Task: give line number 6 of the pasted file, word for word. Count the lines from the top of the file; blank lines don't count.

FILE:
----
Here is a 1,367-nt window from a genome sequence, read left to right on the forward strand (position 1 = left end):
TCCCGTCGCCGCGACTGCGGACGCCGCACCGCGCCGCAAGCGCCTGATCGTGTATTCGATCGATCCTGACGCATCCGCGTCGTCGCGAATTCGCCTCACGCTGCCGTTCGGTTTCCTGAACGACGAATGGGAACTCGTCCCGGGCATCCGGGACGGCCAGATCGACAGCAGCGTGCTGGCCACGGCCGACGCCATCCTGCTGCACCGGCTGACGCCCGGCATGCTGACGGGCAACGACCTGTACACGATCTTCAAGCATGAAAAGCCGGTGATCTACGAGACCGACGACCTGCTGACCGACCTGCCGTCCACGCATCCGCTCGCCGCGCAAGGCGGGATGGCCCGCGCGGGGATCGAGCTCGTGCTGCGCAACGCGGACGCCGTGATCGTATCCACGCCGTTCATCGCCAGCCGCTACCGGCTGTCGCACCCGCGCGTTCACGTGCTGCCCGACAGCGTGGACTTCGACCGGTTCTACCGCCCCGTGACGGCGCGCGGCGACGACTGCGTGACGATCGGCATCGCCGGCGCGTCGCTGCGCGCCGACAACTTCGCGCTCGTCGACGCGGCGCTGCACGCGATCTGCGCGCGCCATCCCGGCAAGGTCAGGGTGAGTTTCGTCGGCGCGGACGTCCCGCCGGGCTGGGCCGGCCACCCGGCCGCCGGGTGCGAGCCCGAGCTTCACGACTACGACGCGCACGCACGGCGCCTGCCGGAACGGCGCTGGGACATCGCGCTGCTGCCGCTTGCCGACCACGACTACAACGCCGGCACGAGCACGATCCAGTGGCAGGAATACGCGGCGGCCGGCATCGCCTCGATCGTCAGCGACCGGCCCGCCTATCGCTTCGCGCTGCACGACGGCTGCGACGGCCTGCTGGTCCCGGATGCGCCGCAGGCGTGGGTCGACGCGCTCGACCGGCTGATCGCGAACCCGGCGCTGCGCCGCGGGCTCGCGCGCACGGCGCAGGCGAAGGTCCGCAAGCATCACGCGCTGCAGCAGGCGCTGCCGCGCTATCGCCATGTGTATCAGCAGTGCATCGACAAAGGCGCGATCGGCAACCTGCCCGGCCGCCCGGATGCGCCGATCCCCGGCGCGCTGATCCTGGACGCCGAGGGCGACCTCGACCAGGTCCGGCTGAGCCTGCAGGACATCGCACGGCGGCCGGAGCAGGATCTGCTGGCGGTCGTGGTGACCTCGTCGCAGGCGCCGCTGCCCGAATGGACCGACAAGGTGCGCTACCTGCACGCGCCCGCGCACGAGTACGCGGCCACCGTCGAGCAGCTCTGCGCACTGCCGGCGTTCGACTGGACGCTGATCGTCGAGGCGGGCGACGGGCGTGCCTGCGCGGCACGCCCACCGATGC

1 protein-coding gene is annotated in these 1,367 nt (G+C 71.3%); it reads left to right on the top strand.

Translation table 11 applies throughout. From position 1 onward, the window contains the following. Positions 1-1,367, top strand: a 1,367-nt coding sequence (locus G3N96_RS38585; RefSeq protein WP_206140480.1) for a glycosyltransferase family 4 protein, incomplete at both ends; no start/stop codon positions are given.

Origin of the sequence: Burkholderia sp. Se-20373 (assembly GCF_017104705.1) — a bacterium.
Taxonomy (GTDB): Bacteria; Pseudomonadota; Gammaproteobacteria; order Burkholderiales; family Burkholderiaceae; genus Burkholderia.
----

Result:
Taxonomy (GTDB): Bacteria; Pseudomonadota; Gammaproteobacteria; order Burkholderiales; family Burkholderiaceae; genus Burkholderia.